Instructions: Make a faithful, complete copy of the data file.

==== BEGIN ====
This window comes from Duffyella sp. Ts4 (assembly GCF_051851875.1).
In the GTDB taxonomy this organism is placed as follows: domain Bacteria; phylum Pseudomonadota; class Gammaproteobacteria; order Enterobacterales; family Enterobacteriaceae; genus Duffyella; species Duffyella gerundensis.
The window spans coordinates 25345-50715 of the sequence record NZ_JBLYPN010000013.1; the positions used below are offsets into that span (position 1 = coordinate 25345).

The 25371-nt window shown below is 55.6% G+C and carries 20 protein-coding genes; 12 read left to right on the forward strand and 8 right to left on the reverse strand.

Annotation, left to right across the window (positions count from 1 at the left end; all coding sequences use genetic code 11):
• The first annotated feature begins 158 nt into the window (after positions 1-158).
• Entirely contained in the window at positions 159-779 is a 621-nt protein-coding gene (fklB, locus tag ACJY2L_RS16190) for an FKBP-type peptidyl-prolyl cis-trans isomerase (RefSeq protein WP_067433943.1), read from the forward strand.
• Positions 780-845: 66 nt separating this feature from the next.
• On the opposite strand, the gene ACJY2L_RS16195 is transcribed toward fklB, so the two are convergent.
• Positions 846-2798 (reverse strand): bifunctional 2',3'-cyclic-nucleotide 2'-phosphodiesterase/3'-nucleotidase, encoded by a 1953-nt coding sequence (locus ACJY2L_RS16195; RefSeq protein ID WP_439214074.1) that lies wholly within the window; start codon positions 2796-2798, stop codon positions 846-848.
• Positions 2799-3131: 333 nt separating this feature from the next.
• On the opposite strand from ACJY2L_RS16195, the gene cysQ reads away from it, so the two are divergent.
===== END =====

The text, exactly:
This window comes from Duffyella sp. Ts4 (assembly GCF_051851875.1).
In the GTDB taxonomy this organism is placed as follows: domain Bacteria; phylum Pseudomonadota; class Gammaproteobacteria; order Enterobacterales; family Enterobacteriaceae; genus Duffyella; species Duffyella gerundensis.
The window spans coordinates 25345-50715 of the sequence record NZ_JBLYPN010000013.1; the positions used below are offsets into that span (position 1 = coordinate 25345).

The 25371-nt window shown below is 55.6% G+C and carries 20 protein-coding genes; 12 read left to right on the forward strand and 8 right to left on the reverse strand.

Annotation, left to right across the window (positions count from 1 at the left end; all coding sequences use genetic code 11):
• The first annotated feature begins 158 nt into the window (after positions 1-158).
• Entirely contained in the window at positions 159-779 is a 621-nt protein-coding gene (fklB, locus tag ACJY2L_RS16190) for an FKBP-type peptidyl-prolyl cis-trans isomerase (RefSeq protein WP_067433943.1), read from the forward strand.
• Positions 780-845: 66 nt separating this feature from the next.
• On the opposite strand, the gene ACJY2L_RS16195 is transcribed toward fklB, so the two are convergent.
• Positions 846-2798 (reverse strand): bifunctional 2',3'-cyclic-nucleotide 2'-phosphodiesterase/3'-nucleotidase, encoded by a 1953-nt coding sequence (locus ACJY2L_RS16195; RefSeq protein ID WP_439214074.1) that lies wholly within the window; start codon positions 2796-2798, stop codon positions 846-848.
• Positions 2799-3131: 333 nt separating this feature from the next.
• On the opposite strand from ACJY2L_RS16195, the gene cysQ reads away from it, so the two are divergent.